Adverse Event & ESI Information

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Defining adverse events

Adverse events (AEs) and serious adverse events (SAEs) form a very important part of the data we collect on BADBIR. We define an adverse event as follows:

"Any untoward medical occurrence in a patient being administered a pharmaceutical product, which does not necessarily need to have a causal relationship with the product."

This importantly means that while adverse events can be directly attributed to a drug the patient is receiving, they do not have to be. On the other hand, any side effects should be recorded even if they are known to be caused by a drug the patient is receiving.

  • Although a drug may have commonly occurring, known side effects, it is still important that these are reported as adverse events.

Our Adverse Events Quiz will test your knowledge on what constitutes an adverse event, what makes an event serious, and details of events of special interest.

Recording an AE or SAE

Details of all adverse events and serious adverse events can be recorded on the follow-up questionnaire. There is no obligation to inform BADBIR of adverse events as they occur - simply input them onto the database as part of routine follow-up.

Recording an event of death

Death is a serious adverse event, but one which we handle differently. We ask that you fill in the latest follow-up with as much information as is available, including drug details, and details of the event itself. If there isn't a follow-up available for entry, please contact the BADBIR office and we will open a follow-up for you.

  • Please don't use the 'File an Adverse Event' link or the 'Feedback / Comments' section to report a death.

If you don't have details of the cause of death yet, please enter what you can and we will add a query which you can respond to as more details become available.

When is an event serious?

When recording details of an adverse event on the BADBIR database, you will be asked to indicate whether the event is serious (ie. an SAE). The following questions may help you decide:

  • Was the event immediately life threatening?
  • Was the patient admitted to hospital overnight?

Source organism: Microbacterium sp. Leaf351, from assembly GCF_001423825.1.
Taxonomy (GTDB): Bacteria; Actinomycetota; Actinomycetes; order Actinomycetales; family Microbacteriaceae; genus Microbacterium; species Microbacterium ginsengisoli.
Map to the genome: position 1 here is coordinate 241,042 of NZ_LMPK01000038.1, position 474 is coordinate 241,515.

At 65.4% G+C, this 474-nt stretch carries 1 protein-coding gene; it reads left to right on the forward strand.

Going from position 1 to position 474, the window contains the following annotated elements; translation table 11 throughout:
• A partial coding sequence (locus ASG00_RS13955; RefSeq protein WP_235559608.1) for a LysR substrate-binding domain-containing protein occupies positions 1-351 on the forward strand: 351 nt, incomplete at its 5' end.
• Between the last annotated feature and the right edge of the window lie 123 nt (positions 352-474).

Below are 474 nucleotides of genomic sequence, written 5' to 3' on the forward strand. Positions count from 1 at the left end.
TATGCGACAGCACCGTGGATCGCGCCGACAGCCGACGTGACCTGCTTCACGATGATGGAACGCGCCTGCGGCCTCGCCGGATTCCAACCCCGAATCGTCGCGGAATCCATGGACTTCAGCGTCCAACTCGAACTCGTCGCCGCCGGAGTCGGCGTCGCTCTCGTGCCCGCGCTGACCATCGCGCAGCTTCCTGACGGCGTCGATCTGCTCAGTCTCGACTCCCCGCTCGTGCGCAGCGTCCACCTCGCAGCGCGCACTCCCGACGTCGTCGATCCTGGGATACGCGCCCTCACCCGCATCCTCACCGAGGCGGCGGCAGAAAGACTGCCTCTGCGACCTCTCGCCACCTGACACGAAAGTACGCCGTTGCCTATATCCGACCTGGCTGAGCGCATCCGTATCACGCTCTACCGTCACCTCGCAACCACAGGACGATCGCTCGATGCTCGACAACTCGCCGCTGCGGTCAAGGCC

• Did the event prolong hospitalisation if the patient was already in hospital at the time of the event?
  • Did the event cause a congenital anomaly if the patient was pregnant at the time of the event?
  • Did the event cause the patient to have IV antibiotics?
  • Was the event Medically Important? E.g. pregnancy, cancer.

If the event doesn't fall into any of the above categories, please answer "No" to confirm the adverse event is not serious.

Events of Special Interest (ESIs)

As well as deciding whether an event is serious, we will also ask if the event classifies as an Event of Special Interest (ESI). There are currently 19 types of events that we require a little more specific information on, and therefore they each have a separate form.

Normally, if a non-serious event falls under an ESI category, it can automatically be marked as serious. The exception is psoriasis flares: A psoriasis flare only requires an ESI form if the patient was hospitalised overnight. If the patient was not hospitalised overnight, you don't need to fill in an ESI form.

  • A serious adverse event (SAE) is not automatically an Event of Special Interest (ESI). If the event doesn't fit into an ESI category, you don't need to fill in an ESI form.

Entering ESI forms

You can view and download any of our ESI forms as PDFs from the ESI Forms page.

These can be printed and filled in alongside the normal data collection forms for a patient's follow-up visit. They can then be input onto the database just after you've entered the relevant adverse event. Please note the way you select an ESI category for an adverse event has changed - once the event details have been saved, you can add ESI categories from the adverse event summary page.

The way you select an ESI category has changed

The database now allows multiple ESI forms to be attached to a single adverse event, allowing you to select more than one ESI if the event falls into multiple categories.

You can add multiple ESI categories if you need to

Once you've added an ESI category, you'll need to click Open Form to enter the details. Don't forget to do this to avoid a query being raised.

  • Please note, faxing is no longer our preferred method of receiving ESI forms. Please enter them directly onto the database.

If you need to enter ESI details outside of the 21-day edit window for a follow-up, you can use the red 'Missing ESI Form' link on the left-hand menu when viewing a particular patient's table of follow-ups (the patient summary page). Alternatively, you can see all of the missing ESI forms for your centre by clicking the 'Missing ESI Forms' link on your home page as soon as you have logged into the database.

Help with adverse events and ESIs

If you have any queries related to adverse events, our pharmacovigilance team would be happy to assist you. You can reach them on 0161 306 1911 - or feel free to email with details of your query.